Negligence is a scary thing. Not making the right choices to keep others safe can lead to injuries or even death. Negligence can be obvious, like when a shop owner fails to clean up a spill and someone slips, but it may also be more discreet, like if there’s a faulty part in a car that a recall doesn’t go out for.
Regardless of the specifics of the negligent act, if the negligence leads to a death, the survivors may have the ability to file a wrongful death lawsuit.
If you think you’re in this situation, here’s what you need to know.
What is wrongful death?
When a person’s death is the legal fault of another person or entity, like a corporation, it’s considered a wrongful death. A wrongful death lawsuit allows survivors, as well as the deceased’s estate, to seek damages for a variety of causes.
The definition of wrongful death includes situations from fatal car accidents to product liability issues to medical malpractice. Even an intentional act, occuring during a crime, that leads to a death fits into this particular category.
Georgia law specifically cites a wrongful death as one that occurs as the result of a crime, of negligence, or from defective property.
A wide array of people, companies, and government agencies may see themselves at the other end of a wrongful death lawsuit based on the nature of the case. Defendants may include:
- Both the driver and employer in an at-fault car accident, if the driver was using a company vehicle.
- The owner, bartender, and waitstaff who served alcohol to an impaired driver. Even if the owner of the bar didn’t serve the individual, because the negligent act happened in their bar, they may be liable as well.
- The designer and builder of a faulty road where an accident occurs.
- The specific government agent or agency who didn’t set up proper warnings around a road hazard that then led to an accident.
- The manufacturer, distributor, or installer of a faulty part or product.
Each of these individuals/entities may get linked back to a single act of negligence, one that leads to the wrongful death of a loved one, and a situation you don’t have to live with without being able to ask for damages.
Filing a wrongful death lawsuit
There are actually two different types of cases when filing a wrongful death lawsuit. Both the estate and the survivor can make a claim, and both have two years in which to do so.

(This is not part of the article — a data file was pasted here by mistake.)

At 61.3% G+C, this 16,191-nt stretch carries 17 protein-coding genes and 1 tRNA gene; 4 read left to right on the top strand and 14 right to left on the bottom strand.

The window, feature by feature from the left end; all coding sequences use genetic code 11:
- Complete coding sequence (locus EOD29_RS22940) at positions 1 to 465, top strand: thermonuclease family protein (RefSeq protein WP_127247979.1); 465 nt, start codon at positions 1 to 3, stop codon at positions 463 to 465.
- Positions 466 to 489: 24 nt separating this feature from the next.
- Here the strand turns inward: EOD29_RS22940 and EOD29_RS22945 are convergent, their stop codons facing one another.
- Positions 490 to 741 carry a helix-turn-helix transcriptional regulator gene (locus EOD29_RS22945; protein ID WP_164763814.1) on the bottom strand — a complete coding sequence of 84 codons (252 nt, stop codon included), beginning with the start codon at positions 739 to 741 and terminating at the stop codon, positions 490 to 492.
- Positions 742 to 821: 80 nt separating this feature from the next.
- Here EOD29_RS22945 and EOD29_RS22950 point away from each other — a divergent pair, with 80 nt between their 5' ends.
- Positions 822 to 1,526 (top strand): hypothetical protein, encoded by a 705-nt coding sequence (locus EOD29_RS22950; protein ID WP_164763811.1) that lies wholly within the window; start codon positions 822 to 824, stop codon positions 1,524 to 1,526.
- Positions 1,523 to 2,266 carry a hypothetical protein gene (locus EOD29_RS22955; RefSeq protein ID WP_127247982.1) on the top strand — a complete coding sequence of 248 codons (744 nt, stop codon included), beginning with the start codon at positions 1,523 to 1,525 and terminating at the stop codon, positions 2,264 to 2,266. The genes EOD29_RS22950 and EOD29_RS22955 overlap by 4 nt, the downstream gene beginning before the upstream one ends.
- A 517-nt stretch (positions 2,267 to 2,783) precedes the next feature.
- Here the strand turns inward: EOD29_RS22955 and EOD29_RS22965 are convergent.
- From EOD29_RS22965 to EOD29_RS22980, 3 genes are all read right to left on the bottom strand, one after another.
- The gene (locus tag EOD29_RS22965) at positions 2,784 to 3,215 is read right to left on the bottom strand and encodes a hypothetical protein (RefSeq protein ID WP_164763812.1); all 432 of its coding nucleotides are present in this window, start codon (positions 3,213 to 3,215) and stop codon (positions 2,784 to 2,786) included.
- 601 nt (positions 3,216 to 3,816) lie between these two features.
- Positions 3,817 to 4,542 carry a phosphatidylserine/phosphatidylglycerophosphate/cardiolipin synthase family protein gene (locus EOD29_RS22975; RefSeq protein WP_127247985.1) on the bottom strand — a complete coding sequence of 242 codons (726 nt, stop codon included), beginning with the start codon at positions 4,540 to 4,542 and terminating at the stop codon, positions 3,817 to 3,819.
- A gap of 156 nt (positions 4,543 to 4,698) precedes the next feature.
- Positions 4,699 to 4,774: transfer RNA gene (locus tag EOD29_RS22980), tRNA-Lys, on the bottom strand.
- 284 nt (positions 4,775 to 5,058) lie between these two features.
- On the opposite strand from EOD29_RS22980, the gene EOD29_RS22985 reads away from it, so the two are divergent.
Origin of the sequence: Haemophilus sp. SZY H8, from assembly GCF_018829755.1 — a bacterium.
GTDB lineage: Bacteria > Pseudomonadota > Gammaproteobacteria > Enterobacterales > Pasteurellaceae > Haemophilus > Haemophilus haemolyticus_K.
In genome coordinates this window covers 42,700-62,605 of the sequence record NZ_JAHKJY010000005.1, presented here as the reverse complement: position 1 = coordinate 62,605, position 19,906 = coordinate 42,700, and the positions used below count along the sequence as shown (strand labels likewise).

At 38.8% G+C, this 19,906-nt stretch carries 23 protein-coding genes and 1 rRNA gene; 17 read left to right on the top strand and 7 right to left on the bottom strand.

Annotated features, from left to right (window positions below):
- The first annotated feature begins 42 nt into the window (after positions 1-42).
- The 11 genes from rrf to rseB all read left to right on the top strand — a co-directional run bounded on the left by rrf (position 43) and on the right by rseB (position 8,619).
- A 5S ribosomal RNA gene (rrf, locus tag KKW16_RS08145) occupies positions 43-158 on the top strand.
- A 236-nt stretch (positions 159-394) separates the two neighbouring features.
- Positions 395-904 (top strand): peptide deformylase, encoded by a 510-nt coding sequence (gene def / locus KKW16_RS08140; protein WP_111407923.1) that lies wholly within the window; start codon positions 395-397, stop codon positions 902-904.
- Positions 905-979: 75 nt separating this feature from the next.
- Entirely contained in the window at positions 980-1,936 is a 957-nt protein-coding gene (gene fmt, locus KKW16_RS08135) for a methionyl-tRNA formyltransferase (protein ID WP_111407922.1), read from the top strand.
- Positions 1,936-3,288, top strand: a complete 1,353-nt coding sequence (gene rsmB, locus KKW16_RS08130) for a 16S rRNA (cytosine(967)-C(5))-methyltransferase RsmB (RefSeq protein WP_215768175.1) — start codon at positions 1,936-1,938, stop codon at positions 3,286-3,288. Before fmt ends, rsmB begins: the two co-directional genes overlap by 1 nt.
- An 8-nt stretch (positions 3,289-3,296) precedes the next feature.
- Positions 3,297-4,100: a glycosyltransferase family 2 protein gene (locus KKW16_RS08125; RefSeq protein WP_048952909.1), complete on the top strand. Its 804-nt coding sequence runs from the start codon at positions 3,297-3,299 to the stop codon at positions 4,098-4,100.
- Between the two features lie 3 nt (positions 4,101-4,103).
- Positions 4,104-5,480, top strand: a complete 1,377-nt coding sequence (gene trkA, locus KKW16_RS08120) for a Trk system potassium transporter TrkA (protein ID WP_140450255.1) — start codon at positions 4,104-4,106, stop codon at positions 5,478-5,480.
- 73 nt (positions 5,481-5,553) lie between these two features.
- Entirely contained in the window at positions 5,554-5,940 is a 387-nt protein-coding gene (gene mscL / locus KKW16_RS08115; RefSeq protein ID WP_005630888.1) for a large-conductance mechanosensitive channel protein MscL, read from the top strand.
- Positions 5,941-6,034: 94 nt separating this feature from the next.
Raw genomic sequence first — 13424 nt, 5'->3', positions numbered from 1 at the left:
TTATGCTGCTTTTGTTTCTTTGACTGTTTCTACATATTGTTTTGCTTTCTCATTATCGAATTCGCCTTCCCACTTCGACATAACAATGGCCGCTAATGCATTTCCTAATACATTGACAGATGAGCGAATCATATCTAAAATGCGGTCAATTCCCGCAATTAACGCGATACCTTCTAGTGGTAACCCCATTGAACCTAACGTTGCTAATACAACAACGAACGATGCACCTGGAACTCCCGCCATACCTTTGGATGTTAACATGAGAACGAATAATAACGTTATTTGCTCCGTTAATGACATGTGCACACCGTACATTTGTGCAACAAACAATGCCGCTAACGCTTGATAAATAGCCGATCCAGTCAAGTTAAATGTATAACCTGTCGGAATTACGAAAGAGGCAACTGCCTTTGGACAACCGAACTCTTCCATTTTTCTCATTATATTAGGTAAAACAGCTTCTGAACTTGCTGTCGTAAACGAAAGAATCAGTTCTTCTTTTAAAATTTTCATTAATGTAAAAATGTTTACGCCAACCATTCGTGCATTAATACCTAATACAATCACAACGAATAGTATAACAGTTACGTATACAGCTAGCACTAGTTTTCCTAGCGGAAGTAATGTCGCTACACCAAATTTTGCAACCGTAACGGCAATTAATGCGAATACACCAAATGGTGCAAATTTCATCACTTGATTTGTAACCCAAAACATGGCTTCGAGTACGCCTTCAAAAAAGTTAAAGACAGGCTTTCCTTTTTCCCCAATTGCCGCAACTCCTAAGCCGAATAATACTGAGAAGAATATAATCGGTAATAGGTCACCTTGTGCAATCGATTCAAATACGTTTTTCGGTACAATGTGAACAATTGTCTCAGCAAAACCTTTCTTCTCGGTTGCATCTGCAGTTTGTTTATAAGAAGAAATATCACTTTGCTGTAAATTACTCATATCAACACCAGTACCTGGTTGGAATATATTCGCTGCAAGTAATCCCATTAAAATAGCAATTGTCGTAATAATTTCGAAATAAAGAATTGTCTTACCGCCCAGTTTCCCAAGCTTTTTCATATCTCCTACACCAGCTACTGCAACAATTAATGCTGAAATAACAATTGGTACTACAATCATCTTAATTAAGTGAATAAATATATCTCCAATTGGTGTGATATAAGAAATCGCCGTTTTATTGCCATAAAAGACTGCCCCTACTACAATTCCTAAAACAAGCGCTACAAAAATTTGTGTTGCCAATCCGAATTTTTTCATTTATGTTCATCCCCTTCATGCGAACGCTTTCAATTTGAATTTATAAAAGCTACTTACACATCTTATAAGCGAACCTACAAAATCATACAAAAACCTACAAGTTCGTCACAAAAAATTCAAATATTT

The deceased’s estate claim must be brought by the legal representative of the estate.
The survivor’s claim is brought by a spouse, the deceased’s children, or even the deceased’s parents. These individuals suffer directly as a result of their lost family member.
While many times the estate representative and survivor are the same person, the claims are legally distinct and the damages are different.
The damages you can recover
The first category of damages is those suffered by others due to the loss of the deceased. Survivors may ask for compensation to cover:
- Lost wages, including what the deceased may have earned over the course of their lifetime.
- Lost benefits, if the deceased provided health insurance for the entire family.
- Lost companionship, and with that the loss of the deceased’s advice, support, and care of others.
The second category focuses on damages the estate can ask for on behalf of the deceased. This includes compensation for:
- Pre-death pain and suffering and the other general damages
- Pre-death medical expenses
- Funeral and burial expenses
Distributing the settlement from a wrongful death case
The average wrongful death settlement can range from thousands to millions of dollars, mostly depending on who caused the death and their ability to pay compensation. However, the specifics depend on the circumstances of your case alone. While it’s challenging to put a price tag on the loss of a loved one, especially by an act of negligence, certain elements come together beyond the expenses you incur and the financial loss you’ll experience.
This means things like the age and health of the deceased and the needs of survivors can play a role in the overall settlement total.
Once damages are awarded, if the case was brought by survivors, the money goes directly to them, after attorney fees are deducted. Any damages recovered by the estate are held for the benefit of the estate and beneficiaries.
Finding the right legal help after a wrongful death
The grief of losing a loved one for any reason is staggering, but when it’s the result of negligence, the shock is always worse. You weren’t expecting to live without this member of your family, and it’s your right to recover some of what was taken with their life.
The attorneys at Nicholson, SIlverbach, & Watson understand your pain because we’ve been there before, and we want to walk alongside you. Our goal is to take the strain of filing a wrongful death lawsuit off your plate so you can begin to heal as we work to get you the compensation you deserve. Contact us today to set up a free consultation.